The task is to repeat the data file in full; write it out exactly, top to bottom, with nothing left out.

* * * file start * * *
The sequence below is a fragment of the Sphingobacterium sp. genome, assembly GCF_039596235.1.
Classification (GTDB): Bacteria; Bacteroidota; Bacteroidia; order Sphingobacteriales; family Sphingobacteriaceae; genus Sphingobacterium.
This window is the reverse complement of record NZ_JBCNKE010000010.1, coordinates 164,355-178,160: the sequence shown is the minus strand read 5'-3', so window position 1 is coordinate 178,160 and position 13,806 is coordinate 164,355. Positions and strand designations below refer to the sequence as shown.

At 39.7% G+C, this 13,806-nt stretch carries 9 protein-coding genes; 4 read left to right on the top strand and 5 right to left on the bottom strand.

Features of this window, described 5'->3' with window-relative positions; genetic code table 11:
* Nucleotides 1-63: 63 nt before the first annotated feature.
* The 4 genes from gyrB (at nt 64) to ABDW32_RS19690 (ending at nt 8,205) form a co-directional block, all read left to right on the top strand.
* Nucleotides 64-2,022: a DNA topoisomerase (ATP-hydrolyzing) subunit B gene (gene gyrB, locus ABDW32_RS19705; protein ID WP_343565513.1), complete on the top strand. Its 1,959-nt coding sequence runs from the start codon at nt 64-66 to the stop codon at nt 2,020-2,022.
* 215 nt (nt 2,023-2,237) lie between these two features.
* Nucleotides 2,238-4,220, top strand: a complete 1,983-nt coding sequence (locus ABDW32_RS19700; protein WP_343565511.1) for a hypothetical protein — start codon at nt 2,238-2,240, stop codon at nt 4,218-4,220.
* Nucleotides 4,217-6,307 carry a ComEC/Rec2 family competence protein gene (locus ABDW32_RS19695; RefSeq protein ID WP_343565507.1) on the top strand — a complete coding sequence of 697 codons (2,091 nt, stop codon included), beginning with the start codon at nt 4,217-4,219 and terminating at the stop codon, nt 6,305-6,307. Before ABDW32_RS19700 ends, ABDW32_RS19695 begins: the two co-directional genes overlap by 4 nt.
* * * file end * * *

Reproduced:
The sequence below is a fragment of the Sphingobacterium sp. genome, assembly GCF_039596235.1.
Classification (GTDB): Bacteria; Bacteroidota; Bacteroidia; order Sphingobacteriales; family Sphingobacteriaceae; genus Sphingobacterium.
This window is the reverse complement of record NZ_JBCNKE010000010.1, coordinates 164,355-178,160: the sequence shown is the minus strand read 5'-3', so window position 1 is coordinate 178,160 and position 13,806 is coordinate 164,355. Positions and strand designations below refer to the sequence as shown.

At 39.7% G+C, this 13,806-nt stretch carries 9 protein-coding genes; 4 read left to right on the top strand and 5 right to left on the bottom strand.

Features of this window, described 5'->3' with window-relative positions; genetic code table 11:
* Nucleotides 1-63: 63 nt before the first annotated feature.
* The 4 genes from gyrB (at nt 64) to ABDW32_RS19690 (ending at nt 8,205) form a co-directional block, all read left to right on the top strand.
* Nucleotides 64-2,022: a DNA topoisomerase (ATP-hydrolyzing) subunit B gene (gene gyrB, locus ABDW32_RS19705; protein ID WP_343565513.1), complete on the top strand. Its 1,959-nt coding sequence runs from the start codon at nt 64-66 to the stop codon at nt 2,020-2,022.
* 215 nt (nt 2,023-2,237) lie between these two features.
* Nucleotides 2,238-4,220, top strand: a complete 1,983-nt coding sequence (locus ABDW32_RS19700; protein WP_343565511.1) for a hypothetical protein — start codon at nt 2,238-2,240, stop codon at nt 4,218-4,220.
* Nucleotides 4,217-6,307 carry a ComEC/Rec2 family competence protein gene (locus ABDW32_RS19695; RefSeq protein ID WP_343565507.1) on the top strand — a complete coding sequence of 697 codons (2,091 nt, stop codon included), beginning with the start codon at nt 4,217-4,219 and terminating at the stop codon, nt 6,305-6,307. Before ABDW32_RS19700 ends, ABDW32_RS19695 begins: the two co-directional genes overlap by 4 nt.